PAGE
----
The issue of the laterality of control during unimanual and bimanual coordination was addressed in this thesis. Two tasks were used throughout: a repetitive discrete response task (finger tapping) and a continuous task (circle-drawing). Different mechanisms have been implicated in the temporal control of repetitive discrete movements and continuous movements. The tasks also differ in the degree of spatiotemporal coordination required which might have important implications in the question of laterality of control. The first section of the thesis examined between-hand differences in the dynamics of performance during unimanual and bimanual coordination. During tapping, the dominant hand was faster and less temporally variable than the nondominant hand. During circle drawing the dominant hand was faster, more accurate, less temporally and spatially variable, and produced smoother trajectories than the nondominant hand. During bimanual coordination, several of these asymmetries were attenuated: the rate of movement of the two hands became equivalent (the hands became temporally coupled), the asymmetry in temporal variability during tapping was reduced, and the asymmetry in trajectory smoothness during circle drawing was reduced. The second section of the thesis examined the effects of disrupting motor processes with transcranial magnetic stimulation (TMS) over the left or right primary motor cortex (M1) on the ongoing performance of the hands. In the first study, TMS over left or right M1 during unimanual tapping caused large disruptions to tapping with the contralateral hand but had little effect on the ipsilateral hand. In contrast, for a subset of trials during bimanual tapping, two lateralized effects of stimulation were seen: the effect of TMS on the contralateral hand was greater after stimulation over left M1 than after stimulation over right M1, and prolonged changes in inter-tap interval were observed in the left hand regardless of the side of stimulation. In the second study, TMS over left M1 during circle drawing decreased the accuracy of drawing with both the contralateral and ipsilateral hand, whereas TMS over right M1 decreased accuracy of drawing only with the contralateral hand. This lateralized effect was not limited to the bimanual case, but was also apparent during unimanual drawing. The final chapter addressed issues in bimanual motor control after unilateral stroke. Performance of the affected limb was examined during unimanual and bimanual coordination in a group of stroke patients with varying levels of impairment. The results indicated an improvement in the performance of the affected limb for some patients with mild to moderate, but not severe upper limb motor deficits during bimanual movement. The improvements were limited to the patients who showed evidence of temporal coupling between the hands. These findings support the hypothesis that the dominant motor cortex has a role in the control of both hands during bimanual coordination. In addition, the dominant hemisphere appears to play a role in controlling both hands during unimanual movements which require a greater degree of spatiotemporal coordination. The final study suggests that temporal coupling between the limbs is crucial for the facilitation of performance of the affected limb during bimanual coordination, which has both theoretical and practical implications.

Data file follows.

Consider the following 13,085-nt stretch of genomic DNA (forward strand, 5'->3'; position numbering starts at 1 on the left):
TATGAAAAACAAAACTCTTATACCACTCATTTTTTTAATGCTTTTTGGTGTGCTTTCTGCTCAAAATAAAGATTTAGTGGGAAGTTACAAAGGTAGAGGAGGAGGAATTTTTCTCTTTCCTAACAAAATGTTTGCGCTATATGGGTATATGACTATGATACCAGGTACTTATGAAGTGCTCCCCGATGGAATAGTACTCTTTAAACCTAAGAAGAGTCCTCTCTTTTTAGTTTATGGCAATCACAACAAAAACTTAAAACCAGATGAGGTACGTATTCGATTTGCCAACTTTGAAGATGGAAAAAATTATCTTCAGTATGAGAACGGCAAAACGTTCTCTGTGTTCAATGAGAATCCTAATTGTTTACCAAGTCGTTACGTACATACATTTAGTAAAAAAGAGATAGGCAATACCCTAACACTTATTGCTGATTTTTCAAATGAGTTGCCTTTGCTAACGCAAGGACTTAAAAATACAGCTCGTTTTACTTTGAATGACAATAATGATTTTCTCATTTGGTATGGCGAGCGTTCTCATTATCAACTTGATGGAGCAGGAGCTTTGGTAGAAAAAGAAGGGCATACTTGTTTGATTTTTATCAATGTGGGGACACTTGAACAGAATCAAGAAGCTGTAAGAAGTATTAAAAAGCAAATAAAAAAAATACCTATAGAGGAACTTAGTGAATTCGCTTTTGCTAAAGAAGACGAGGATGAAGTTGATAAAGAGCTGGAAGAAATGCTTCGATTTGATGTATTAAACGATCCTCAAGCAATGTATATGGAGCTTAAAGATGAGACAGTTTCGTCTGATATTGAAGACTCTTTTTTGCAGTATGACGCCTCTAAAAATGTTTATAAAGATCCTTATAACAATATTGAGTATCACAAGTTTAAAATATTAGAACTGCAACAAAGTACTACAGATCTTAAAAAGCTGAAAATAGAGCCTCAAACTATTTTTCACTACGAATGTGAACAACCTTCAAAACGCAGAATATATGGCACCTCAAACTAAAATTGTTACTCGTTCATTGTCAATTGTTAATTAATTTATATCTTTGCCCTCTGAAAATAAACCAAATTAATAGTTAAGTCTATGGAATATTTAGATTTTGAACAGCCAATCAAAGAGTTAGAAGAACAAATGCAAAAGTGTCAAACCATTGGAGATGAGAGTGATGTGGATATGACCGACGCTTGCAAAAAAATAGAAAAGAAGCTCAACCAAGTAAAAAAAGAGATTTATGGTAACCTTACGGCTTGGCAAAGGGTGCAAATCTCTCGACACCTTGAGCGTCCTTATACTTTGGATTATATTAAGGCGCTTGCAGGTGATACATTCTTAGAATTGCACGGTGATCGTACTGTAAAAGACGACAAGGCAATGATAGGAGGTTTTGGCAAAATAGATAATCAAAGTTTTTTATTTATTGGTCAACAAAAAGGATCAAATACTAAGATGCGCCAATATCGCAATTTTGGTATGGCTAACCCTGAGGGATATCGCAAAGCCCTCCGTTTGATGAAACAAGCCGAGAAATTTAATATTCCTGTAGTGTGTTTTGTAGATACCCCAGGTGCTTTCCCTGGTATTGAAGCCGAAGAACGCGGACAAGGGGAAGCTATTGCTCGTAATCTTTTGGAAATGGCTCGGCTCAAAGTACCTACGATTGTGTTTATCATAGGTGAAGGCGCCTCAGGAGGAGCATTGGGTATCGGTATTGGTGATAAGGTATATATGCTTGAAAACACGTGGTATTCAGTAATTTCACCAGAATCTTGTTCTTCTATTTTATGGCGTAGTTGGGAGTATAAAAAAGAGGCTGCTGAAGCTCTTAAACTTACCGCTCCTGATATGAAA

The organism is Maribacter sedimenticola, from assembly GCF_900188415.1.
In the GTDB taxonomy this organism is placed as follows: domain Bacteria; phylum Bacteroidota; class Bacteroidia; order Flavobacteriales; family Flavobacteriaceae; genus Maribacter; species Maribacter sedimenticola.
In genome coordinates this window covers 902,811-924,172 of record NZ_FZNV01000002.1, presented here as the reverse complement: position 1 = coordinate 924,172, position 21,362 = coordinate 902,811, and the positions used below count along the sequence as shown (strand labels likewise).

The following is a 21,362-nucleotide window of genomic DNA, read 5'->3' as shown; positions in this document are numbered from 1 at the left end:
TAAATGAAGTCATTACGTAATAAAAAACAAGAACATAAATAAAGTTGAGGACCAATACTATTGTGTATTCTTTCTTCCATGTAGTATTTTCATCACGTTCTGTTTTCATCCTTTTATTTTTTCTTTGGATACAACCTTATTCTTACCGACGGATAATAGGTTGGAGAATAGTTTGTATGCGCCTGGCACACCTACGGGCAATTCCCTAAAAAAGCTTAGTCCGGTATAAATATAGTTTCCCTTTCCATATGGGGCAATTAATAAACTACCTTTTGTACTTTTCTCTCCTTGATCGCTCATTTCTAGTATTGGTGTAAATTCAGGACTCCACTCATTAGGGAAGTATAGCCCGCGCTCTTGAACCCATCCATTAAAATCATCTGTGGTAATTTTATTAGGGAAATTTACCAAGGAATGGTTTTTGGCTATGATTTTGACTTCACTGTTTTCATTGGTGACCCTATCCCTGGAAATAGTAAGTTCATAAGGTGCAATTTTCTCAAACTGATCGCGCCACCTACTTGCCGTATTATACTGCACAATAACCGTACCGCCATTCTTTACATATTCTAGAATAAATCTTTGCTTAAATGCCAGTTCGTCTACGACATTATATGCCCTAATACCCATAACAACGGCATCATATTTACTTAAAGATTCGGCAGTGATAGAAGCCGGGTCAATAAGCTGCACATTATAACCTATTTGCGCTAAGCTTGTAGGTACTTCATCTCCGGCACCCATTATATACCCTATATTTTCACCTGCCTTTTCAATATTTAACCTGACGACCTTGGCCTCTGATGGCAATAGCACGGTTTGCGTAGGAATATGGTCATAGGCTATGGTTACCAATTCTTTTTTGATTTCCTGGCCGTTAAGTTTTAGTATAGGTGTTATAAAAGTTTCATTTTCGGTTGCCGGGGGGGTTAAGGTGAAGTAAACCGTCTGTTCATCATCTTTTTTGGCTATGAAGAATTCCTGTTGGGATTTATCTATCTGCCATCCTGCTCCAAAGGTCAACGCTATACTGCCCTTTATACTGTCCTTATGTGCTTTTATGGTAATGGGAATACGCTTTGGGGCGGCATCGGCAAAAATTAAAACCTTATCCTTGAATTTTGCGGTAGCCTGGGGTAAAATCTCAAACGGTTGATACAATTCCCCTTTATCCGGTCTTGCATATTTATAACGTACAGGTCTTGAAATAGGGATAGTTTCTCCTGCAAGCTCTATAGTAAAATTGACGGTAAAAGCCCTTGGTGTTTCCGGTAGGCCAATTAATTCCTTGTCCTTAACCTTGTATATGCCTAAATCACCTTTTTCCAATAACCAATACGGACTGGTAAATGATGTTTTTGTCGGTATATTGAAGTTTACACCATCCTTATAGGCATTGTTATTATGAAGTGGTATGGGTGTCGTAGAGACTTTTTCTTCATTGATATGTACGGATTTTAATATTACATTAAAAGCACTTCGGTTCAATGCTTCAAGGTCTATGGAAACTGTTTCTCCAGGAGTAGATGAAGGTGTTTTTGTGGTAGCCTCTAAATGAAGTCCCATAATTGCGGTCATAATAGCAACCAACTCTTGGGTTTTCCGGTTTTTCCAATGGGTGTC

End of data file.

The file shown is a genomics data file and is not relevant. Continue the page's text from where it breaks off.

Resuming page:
|Qualification||Doctor of Philosophy|
|Publication status||Unpublished - 2009|